Posts Tagged ‘Paul LaBrecque’

Karlrecords – KR064 – 15th March 2019

Christopher Nosnibor

This is one of those made-for-vinyl releases comprising two longform tracks, and comes with a title that has heavy hints of JG Ballard. But then, doesn’t so much nowadays. Perhaps it’s my personal intertextual radar, but it does very much seem that the prescience and influence of Ballard’s work which was often spoken and written of in his lifetime has only become truly apparent in its extent in the last decade. It’s perhaps fitting that while Terminal Desert carries connotations of his more stilted, genre-driven works of the 1960s in its title, its sound calls to mind some of Ballard’s more wayward peers, not least of all William Burroughs and the Tangiers Beat collective.

The accompanying text refers to ‘Jajouka Pipe Dream’ as ‘a clear reference to the Master Musicians of Joujouka, with lots of flutes and percussion’, and describes it as ‘a very rhythmical, ritualistic track.’ And it is. Slow, undulating, dominated by polytonal, polyrhythmic percussion, it marks a thematic revisiting of some of Barakat’s previous work, albeit in a less confrontational and more ambient-orientated setting.

But then, this collaboration marks both a departure and a continuum for each of the contributors. German-Palestinian artist Ghazi Barakat, after playing in rock bands including The Golden Showers and Boy From Brazil, developed the alias Pharoah Chromium, a vehicle for the creation of what he calls “meta-music for meta-people in a meta-world”. Meanwhile, Paul LaBrecque, of vast collective Sunburned Hand of the Man and who usually records as a solo artist as Head of Wantastiquet, contributes guitar and synthesizer to the two tracks.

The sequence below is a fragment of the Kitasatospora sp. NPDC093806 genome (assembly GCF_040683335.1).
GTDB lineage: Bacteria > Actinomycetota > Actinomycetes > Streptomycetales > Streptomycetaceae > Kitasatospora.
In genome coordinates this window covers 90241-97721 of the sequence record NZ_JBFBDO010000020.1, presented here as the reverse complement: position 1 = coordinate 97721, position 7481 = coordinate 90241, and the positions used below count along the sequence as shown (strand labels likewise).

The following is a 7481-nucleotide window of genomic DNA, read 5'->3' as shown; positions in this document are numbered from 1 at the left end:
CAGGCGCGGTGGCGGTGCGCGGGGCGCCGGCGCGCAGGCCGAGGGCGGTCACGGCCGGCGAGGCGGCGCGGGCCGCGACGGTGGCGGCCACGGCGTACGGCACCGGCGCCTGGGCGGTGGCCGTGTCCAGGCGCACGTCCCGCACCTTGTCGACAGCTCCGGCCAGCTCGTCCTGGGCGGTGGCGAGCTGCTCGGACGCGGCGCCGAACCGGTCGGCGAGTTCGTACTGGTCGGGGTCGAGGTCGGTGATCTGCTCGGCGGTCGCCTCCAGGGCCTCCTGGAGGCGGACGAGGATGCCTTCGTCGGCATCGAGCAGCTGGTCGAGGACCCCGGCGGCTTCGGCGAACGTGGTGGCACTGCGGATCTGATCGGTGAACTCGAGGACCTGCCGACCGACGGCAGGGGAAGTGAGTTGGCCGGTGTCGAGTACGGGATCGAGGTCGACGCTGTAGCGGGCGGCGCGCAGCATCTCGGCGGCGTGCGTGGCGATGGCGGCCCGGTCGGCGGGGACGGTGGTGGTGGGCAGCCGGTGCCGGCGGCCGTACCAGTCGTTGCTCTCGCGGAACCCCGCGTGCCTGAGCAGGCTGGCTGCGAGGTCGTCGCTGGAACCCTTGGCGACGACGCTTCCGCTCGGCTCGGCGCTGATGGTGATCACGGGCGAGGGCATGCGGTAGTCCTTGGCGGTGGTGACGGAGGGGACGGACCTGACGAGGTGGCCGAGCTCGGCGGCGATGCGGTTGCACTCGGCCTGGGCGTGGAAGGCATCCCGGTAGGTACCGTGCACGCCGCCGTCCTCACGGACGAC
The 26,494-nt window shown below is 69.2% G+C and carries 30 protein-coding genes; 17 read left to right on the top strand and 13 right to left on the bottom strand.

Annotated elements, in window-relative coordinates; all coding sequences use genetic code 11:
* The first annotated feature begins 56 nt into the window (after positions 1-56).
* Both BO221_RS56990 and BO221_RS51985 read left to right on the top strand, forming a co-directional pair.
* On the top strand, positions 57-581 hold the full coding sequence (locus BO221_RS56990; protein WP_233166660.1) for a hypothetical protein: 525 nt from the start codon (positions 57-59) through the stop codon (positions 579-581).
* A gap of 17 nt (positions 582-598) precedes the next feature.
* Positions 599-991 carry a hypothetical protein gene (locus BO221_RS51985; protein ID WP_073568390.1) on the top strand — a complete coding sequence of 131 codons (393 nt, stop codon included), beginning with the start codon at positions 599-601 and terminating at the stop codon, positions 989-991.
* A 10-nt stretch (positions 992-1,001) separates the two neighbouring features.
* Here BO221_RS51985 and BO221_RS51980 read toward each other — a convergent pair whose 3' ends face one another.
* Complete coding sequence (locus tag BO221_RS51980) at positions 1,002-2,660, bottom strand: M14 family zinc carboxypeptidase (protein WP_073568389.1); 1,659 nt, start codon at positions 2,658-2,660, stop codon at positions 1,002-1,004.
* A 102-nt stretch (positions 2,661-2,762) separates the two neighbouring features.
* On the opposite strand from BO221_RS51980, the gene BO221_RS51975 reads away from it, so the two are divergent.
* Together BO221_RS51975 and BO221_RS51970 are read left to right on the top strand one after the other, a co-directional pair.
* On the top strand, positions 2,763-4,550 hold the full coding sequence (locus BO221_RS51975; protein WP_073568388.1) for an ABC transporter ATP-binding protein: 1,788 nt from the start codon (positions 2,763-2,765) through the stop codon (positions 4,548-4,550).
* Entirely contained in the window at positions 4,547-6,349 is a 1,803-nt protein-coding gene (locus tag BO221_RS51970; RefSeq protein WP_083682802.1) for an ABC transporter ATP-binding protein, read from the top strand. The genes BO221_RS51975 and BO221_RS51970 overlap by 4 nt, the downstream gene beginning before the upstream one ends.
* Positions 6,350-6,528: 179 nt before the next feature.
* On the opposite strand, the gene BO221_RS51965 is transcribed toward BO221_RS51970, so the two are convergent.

Less cut-up and less mashed than some of his other stuff, it’s still certainly not rock. It chanks and thumps and conjures an air of obscure eastern mysticism as haunting notes echo through a sonic heat-haze.

‘Planet R-101’ is altogether mellower, less edgy and agitated, rippling out over seventeen minutes of soft synth oscillations that brings together ambience and Krautrock to forge a mellow, immersive sonic expanse, a drifting sea of soft tones and Then, from amidst the wibbly, woozy, spacey ripples emerge some word music / new age pipe drones which echo out into eternity. And then, soaring guitars that are pure prog emerge as if rm nowhere and take the composition to another genre plain.

What to make of it all? Terminal Desert is best absorbed without too much contemplation. That isn’t because it lacks conceptual depth or consideration, but because it’s an album that needs to be given room to breathe without close analysis, for the atmosphere to be fully absorbed.

AA

Terminal Desert

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